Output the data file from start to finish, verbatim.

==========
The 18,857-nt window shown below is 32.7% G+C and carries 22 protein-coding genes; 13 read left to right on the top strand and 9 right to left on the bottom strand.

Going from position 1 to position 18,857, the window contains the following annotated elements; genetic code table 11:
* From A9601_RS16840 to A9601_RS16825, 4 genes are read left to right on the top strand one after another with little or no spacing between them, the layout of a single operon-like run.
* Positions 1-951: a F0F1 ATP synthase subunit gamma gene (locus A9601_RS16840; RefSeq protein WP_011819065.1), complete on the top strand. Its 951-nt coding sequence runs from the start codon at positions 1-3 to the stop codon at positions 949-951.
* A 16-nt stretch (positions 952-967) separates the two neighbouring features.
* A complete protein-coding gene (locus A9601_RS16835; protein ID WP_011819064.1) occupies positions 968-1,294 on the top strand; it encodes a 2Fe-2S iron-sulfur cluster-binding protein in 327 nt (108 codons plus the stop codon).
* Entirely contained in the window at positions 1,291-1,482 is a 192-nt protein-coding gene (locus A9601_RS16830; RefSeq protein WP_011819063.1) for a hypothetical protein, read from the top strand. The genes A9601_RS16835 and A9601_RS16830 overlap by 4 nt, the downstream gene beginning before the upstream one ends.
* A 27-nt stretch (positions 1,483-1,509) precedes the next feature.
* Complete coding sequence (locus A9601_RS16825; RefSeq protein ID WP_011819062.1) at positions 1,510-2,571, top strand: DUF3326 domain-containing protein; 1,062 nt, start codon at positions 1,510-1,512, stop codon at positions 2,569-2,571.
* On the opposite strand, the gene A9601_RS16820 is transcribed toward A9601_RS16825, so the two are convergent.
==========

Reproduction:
The 18,857-nt window shown below is 32.7% G+C and carries 22 protein-coding genes; 13 read left to right on the top strand and 9 right to left on the bottom strand.

Going from position 1 to position 18,857, the window contains the following annotated elements; genetic code table 11:
* From A9601_RS16840 to A9601_RS16825, 4 genes are read left to right on the top strand one after another with little or no spacing between them, the layout of a single operon-like run.
* Positions 1-951: a F0F1 ATP synthase subunit gamma gene (locus A9601_RS16840; RefSeq protein WP_011819065.1), complete on the top strand. Its 951-nt coding sequence runs from the start codon at positions 1-3 to the stop codon at positions 949-951.
* A 16-nt stretch (positions 952-967) separates the two neighbouring features.
* A complete protein-coding gene (locus A9601_RS16835; protein ID WP_011819064.1) occupies positions 968-1,294 on the top strand; it encodes a 2Fe-2S iron-sulfur cluster-binding protein in 327 nt (108 codons plus the stop codon).
* Entirely contained in the window at positions 1,291-1,482 is a 192-nt protein-coding gene (locus A9601_RS16830; RefSeq protein WP_011819063.1) for a hypothetical protein, read from the top strand. The genes A9601_RS16835 and A9601_RS16830 overlap by 4 nt, the downstream gene beginning before the upstream one ends.
* A 27-nt stretch (positions 1,483-1,509) precedes the next feature.
* Complete coding sequence (locus A9601_RS16825; RefSeq protein ID WP_011819062.1) at positions 1,510-2,571, top strand: DUF3326 domain-containing protein; 1,062 nt, start codon at positions 1,510-1,512, stop codon at positions 2,569-2,571.
* On the opposite strand, the gene A9601_RS16820 is transcribed toward A9601_RS16825, so the two are convergent.